- Northern Ireland’s total Non-ring-fenced Resource DEL increased slightly over the stated period in cash terms (i.e. not adjusted for the impact of inflation).
- The proportion of that total allocated to DE fell by just over half a percentage point (i.e. it did not grow at the same rate as the total).
Chart 4 above relies on Northern Ireland Executive budget documents, which do not take account of any in-year changes in DE’s allocation through the Executive’s in-year Monitoring Rounds. It also draws on a 2010 publication produced by RaISe; wherein the total allocation to DE (i.e. both Resource and Capital DEL) from 2007-2008 to 2010-2011 was calculated. The 2010 RaISe publication then compared that figure with the total planned allocation from 2011-2012 to 2014-2015, based on 2010-2011 prices.
In doing so, Chart 4 compares the ‘spending power’ of DE’s cash allocations over time, converting nominal figures into ‘real terms’ (i.e. adjusting for inflation).
Chart 4 shows that:
- The buying power of DE’s 2007-2008 to 2010-2011 was just over £8.5 billion.
- The buying power of DE’s 2011-2012 to 2014-2015 was just over £7.4 billion.
In other words, the total allocated to education in Northern Ireland for 2011-2015 was £1.1 billion (i.e. £1,100 million) lower than the total allocated for 2007-2011. While these figures do not tell us much about schools’ expenditure needs across the given periods, they do help to contextualise the total DE allocation for the current financial year.
Using data provided by DE, Chart 5 shows that:
- Almost two-thirds of DE’s allocation went directly to schools through what is called the Aggregated Schools Budget. Through the policy of Local Management of Schools, controlled schools submit financial plans to the EA on a rolling three-year cycle. These plans highlight how the vast majority of school spending goes on salaries for teaching and non-teaching staff.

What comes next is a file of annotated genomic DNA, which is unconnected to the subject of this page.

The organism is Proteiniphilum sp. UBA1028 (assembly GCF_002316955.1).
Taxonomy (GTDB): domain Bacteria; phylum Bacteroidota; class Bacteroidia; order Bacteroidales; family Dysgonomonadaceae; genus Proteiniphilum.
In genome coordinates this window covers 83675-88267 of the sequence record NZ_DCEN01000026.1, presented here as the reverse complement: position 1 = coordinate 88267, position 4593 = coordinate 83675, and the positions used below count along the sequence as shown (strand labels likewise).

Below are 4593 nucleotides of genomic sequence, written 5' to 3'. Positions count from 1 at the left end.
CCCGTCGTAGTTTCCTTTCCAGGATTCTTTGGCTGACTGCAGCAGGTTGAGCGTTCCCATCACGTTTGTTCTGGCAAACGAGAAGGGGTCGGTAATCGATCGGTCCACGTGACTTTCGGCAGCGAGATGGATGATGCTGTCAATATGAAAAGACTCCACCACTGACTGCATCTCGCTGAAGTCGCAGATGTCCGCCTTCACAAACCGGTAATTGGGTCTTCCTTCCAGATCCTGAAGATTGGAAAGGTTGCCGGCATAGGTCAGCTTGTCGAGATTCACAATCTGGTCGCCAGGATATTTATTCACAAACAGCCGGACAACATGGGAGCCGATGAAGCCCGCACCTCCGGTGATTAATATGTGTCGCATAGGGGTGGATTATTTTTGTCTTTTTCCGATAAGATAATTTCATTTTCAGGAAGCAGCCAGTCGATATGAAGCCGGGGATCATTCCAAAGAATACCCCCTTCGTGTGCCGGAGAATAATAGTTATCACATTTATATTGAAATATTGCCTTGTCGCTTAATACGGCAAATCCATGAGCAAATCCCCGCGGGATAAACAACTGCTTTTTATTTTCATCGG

- A quarter of DE’s budget went on the EA block grant (the main source of the funding available to the EA), which is broken down below in Chart 6.
It is immediately apparent that the funding directly delegated to schools, or delivered to them via the services provided by the EA, makes up almost 85% of the total DE allocation.
Using data provided by the DE, Chart 6 shows that:
- 40% of the EA’s block grant funded Special Schools.
- 8% and 6% was paid to Classroom 2000 (an IT contract) and Public Private Partnership (PPP) Contracts.
- 7% was to pay rates, a statutory obligation.
Taken together, Charts 5 and 6 begin to show how difficult it is to identify where either the DE or the EA could save significant sums of money that could be passed on to schools.
Certain areas of expenditure are difficult to reduce because of public opinion. For example, it would be hugely unpopular to cut provision for special schools. In addition, to remove free school meals would appear to be contrary to Executive policies targeting social deprivation and relieving poverty.
Other expenditure, such as Classroom 2000, rates, and Public Private Partnership payments, relate to contracts or legal requirements, and are therefore likely to be inescapable without financial penalty.
So, given the challenging high-level financial context outlined above, how well are schools themselves coping?
Chart 7, based on data provided by the EA, shows the combined total of all individual Controlled and Maintained schools’ surpluses/deficits. Controlled schools are required to provide three-year financial plans to the EA. In summer 2018, schools therefore provided plans for school years 2018-2019, 2019-2020 and 2020-2021. Data was not provided by the EA for these future years. But, given the trend suggested by this Chart, it is quite possible that deficits may increase further.